In our competitive culture, we usually think “more is better.” Being Number One, winning at all costs, and “having the most” is deeply ingrained in our psyche as real success. This model of going for the max is often erroneously applied to our own well-being or happiness goals. People mistakenly think intense delight is a sign that their attempt at awakening joy is truly successful.
However, when we look for bells and whistles as indications of true happiness we’re misunderstanding a very important principle: Setting a high bar of intense happiness works against true well-being. Although I’m all for enjoying peak experiences when they arise, measuring that ideal against a moderate level of okayness can easily render this moment as “not good enough.”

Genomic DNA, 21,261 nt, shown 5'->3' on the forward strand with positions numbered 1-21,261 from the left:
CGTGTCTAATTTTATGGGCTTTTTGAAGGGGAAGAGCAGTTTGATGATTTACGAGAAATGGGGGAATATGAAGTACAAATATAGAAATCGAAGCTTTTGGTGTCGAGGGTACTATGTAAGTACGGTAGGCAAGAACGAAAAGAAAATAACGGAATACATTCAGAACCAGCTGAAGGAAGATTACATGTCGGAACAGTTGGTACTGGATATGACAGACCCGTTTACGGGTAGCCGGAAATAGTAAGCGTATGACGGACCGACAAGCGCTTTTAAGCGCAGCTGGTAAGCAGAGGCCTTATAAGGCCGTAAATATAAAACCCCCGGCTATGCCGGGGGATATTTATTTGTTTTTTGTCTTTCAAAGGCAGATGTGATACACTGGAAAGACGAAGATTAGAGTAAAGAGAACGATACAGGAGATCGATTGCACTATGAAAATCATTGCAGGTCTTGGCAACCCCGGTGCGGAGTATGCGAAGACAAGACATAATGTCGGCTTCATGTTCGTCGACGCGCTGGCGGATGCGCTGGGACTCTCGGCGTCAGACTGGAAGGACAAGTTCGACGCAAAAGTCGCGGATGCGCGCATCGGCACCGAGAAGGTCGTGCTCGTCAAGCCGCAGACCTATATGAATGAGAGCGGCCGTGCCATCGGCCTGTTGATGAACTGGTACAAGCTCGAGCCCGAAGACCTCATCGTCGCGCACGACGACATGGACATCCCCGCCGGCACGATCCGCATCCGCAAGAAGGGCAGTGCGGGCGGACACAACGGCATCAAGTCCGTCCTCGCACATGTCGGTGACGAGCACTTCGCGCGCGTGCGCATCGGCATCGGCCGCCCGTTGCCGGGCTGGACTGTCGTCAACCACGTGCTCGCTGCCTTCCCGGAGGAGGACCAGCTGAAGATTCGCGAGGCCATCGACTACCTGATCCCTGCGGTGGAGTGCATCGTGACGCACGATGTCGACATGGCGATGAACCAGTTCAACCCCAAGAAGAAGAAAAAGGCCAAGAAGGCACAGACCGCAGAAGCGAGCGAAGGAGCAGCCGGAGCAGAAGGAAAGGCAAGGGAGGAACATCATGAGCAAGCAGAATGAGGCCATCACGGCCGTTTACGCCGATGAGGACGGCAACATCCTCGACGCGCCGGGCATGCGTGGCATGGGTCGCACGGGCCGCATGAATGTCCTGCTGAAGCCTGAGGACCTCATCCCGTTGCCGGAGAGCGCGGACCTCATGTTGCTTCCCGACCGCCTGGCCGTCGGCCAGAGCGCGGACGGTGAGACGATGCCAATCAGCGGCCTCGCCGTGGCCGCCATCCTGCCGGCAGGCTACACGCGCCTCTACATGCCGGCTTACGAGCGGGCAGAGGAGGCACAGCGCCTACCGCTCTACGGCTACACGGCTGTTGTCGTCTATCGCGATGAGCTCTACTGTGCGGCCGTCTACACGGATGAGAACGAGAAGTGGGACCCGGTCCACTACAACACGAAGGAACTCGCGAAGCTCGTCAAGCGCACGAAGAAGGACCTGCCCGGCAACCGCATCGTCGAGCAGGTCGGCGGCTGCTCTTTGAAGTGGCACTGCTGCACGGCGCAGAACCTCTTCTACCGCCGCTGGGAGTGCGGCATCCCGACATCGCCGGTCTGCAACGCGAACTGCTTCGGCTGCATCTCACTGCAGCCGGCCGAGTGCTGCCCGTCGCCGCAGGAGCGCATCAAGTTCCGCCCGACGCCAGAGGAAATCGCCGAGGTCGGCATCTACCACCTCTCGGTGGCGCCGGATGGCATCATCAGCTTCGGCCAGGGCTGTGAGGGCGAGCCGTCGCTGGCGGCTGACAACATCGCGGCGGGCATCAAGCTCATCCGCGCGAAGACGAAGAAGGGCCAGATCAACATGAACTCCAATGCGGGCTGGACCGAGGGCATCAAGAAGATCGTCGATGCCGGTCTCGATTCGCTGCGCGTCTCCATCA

Happy people are creative too. But at some point only going for the gusto can be counter-productive if you’re trying to access your muse.
We find what we look for. Science calls this phenomenon the brain’s “confirmation bias.” Your brain tends to see what it believes to be true and misses whatever doesn’t confirm its hypothesis. If you don’t think you experience much true happiness because you’re holding an image that it should be a peak experience…